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Church of St Peter, Nowton

Description: Church of St Peter

Grade: II*
Date Listed: 14 July 1955
English Heritage Building ID: 284442

OS Grid Reference: TL8633060467
OS Grid Coordinates: 586330, 260467
Latitude/Longitude: 52.2109, 0.7258

Location: Nowton, Suffolk IP29 5NA

Locality: Nowton
Local Authority: St Edmundsbury Borough Council
County: Suffolk
Country: England
Postcode: IP29 5NA

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Listing Text


4/21 Church of St. peter

Parish church. C12, C13 and C14; much restored and enlarged in 1843. In
random flint, extensively repointed, with freestone quoins and dressings. Old
plain-tiled roofs: a small pitched dormer on each side of the nave roof, and
Victorian ornamental ridge-tiles. Simple Norman south doorway, and a C12
north doorway, with keeled roll-moulding and one order of shafts with volute
capitals, incorporated into a north aisle in Victorian Romanesque style. A
small plain Norman window has also been reused at the east end of this aisle.
Early C13 chancel. 2-light ogee-headed windows to north and south, and a 3-
light east window with intersecting tracery and mouchettes. Angle buttresses
at the east end. Unbuttressed C14 tower in 3 stages: plain base; freestone
quoins, dressings and string-courses; stone facing to the crenellated parapet,
which has damaged pinnacles at the corners. A 2-light window with flowing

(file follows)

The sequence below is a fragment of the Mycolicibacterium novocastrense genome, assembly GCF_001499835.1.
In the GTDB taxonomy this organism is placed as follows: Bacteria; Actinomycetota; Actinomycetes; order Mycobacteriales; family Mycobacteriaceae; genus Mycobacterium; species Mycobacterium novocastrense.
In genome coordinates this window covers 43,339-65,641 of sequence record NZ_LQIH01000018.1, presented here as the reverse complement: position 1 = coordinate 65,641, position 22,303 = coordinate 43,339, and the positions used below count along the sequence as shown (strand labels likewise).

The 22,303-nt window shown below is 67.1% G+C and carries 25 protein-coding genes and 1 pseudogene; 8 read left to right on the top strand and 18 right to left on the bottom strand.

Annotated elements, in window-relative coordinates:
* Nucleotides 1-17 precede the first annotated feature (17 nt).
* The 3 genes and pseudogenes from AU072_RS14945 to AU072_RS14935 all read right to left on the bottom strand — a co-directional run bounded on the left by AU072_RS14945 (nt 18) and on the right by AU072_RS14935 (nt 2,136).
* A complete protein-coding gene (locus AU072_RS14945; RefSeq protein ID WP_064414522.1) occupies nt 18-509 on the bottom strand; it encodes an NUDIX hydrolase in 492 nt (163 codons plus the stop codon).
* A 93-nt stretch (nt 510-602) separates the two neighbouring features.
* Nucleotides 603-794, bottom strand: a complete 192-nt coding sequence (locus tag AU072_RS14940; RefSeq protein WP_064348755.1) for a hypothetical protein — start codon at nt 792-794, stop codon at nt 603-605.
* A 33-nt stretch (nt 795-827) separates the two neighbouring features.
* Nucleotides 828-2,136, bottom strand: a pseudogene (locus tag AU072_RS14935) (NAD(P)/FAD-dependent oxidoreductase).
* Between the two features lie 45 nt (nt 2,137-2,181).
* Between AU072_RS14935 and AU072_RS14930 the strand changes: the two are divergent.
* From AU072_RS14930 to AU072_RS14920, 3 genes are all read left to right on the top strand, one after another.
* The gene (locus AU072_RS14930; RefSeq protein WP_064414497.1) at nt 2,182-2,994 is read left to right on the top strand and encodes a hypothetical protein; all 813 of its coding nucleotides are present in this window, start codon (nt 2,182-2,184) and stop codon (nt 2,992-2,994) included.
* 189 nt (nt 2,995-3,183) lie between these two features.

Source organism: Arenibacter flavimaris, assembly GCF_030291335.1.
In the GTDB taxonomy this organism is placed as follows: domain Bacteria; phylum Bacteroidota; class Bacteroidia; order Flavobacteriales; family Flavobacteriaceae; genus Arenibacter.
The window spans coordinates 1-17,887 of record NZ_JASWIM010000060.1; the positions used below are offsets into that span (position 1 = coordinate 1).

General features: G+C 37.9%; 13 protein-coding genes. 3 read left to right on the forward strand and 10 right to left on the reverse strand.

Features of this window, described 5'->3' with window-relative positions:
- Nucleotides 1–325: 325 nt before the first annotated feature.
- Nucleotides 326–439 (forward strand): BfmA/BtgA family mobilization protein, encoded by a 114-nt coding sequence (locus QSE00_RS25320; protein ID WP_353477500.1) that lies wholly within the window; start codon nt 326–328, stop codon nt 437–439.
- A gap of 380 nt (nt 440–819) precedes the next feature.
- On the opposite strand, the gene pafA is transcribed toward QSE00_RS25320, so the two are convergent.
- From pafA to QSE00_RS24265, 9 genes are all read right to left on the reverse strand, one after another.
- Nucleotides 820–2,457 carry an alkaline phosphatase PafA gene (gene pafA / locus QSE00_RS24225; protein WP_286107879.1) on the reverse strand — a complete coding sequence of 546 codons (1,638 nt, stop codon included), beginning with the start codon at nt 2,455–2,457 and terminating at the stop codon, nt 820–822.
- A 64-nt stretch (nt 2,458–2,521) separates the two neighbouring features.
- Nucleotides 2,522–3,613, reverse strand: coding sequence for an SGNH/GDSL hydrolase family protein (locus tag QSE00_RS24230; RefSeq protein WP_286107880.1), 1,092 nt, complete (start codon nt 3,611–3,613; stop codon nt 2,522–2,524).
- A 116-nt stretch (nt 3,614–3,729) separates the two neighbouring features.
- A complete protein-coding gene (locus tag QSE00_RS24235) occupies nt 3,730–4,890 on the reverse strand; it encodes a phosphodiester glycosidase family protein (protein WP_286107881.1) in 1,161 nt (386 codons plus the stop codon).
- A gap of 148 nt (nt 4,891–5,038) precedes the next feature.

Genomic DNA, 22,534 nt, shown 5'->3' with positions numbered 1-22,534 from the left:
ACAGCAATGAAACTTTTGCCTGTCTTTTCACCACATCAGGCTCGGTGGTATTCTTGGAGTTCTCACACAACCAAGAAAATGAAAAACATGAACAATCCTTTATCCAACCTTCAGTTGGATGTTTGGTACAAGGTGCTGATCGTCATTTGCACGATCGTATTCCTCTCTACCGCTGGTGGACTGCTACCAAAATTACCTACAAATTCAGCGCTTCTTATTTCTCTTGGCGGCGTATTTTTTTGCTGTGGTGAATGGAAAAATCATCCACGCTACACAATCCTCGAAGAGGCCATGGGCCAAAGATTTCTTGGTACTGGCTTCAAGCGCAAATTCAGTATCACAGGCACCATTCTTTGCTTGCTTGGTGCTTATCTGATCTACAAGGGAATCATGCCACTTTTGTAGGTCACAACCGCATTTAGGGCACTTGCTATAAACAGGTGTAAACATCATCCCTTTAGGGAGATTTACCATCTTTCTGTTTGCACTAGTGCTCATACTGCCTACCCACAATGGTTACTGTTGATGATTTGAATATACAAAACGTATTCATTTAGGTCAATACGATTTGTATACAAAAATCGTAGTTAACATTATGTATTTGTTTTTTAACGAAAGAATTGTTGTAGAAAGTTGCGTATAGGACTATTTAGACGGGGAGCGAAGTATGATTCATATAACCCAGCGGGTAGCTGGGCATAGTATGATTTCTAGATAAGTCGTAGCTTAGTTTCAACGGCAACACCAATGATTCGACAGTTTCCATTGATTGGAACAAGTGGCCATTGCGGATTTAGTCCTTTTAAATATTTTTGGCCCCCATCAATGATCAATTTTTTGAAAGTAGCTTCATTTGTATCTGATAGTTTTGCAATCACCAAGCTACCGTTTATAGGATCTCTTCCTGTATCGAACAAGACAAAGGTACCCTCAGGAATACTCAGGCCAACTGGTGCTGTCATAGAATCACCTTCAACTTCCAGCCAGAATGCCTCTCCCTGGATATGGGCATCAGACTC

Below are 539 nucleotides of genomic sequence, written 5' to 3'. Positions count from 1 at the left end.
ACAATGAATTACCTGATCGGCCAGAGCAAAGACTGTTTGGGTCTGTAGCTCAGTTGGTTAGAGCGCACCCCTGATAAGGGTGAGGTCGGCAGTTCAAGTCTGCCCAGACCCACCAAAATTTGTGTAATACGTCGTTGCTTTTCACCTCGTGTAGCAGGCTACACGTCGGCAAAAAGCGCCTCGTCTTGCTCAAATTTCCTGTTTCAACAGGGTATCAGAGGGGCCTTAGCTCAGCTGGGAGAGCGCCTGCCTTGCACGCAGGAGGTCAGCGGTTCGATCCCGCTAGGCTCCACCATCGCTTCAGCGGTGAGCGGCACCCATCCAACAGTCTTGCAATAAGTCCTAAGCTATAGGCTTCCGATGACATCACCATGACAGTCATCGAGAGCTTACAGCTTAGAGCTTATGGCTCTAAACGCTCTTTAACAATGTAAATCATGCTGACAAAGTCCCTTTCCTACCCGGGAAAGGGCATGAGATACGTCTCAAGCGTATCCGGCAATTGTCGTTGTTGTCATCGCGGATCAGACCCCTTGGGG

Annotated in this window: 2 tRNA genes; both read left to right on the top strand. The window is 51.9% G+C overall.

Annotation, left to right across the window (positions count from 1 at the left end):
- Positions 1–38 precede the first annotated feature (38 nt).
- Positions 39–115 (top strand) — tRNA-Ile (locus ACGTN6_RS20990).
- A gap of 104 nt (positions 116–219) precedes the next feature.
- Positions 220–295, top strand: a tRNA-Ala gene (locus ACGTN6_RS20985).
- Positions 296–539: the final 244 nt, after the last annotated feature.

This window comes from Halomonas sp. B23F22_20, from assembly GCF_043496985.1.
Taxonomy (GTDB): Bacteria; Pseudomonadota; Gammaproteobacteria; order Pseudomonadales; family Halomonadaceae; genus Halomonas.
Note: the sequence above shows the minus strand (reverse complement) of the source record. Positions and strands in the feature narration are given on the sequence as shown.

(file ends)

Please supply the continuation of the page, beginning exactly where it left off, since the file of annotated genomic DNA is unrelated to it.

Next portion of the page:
tracery to the lowest stage of the west face, a single cinquefoil-headed
window in the second stage, and a 2-light cusped Y-tracery window to each face
of the top stage. A canted stair-turret on the south side with a conical
roof. Very little original work survives inside: most of the fittings, and
the north arcade in Romanesque style, date from the 1843 restoration.
Extensively restored screen. A simple trefoil-headed piscina, and a stone
reredos with cinquefoil panels, in the chancel. A high canopied niche on each
side of the east window. Steeply-pitched roofs to nave and chancel: arch-
braced, with mouldings to purlins and braces; 4 bays to nave, 2 bays with
lower collars to chancel; shields at the intersections, and curious lozenge-
shaped carved bosses added later. A feature of the church are the numerous
small roundels of engraved C16/C17 Flemish glass in the nave and chancel
windows, about 75 in all, set into brightly-coloured surrounds of C19 stained
glass. These were brought 'from monasteries in Brussels' in the early C19 by
Orbell Ray Oakes, who lived at Nowton Court. Various memorial tablets on the
walls, mainly to the Oakes family; the marble monument to Elizabeth Frances
Oakes, d.1811, by John Bacon Jnr. shows a draped female figure kneeling beside
a sarcophagus.

Listing NGR: TL8633060467

This text is a legacy record and has not been updated since the building was originally listed. Details of the building may have changed in the intervening time. You should not rely on this listing as an accurate description of the building.

Source: English Heritage

Listed building text is © Crown Copyright. Reproduced under licence.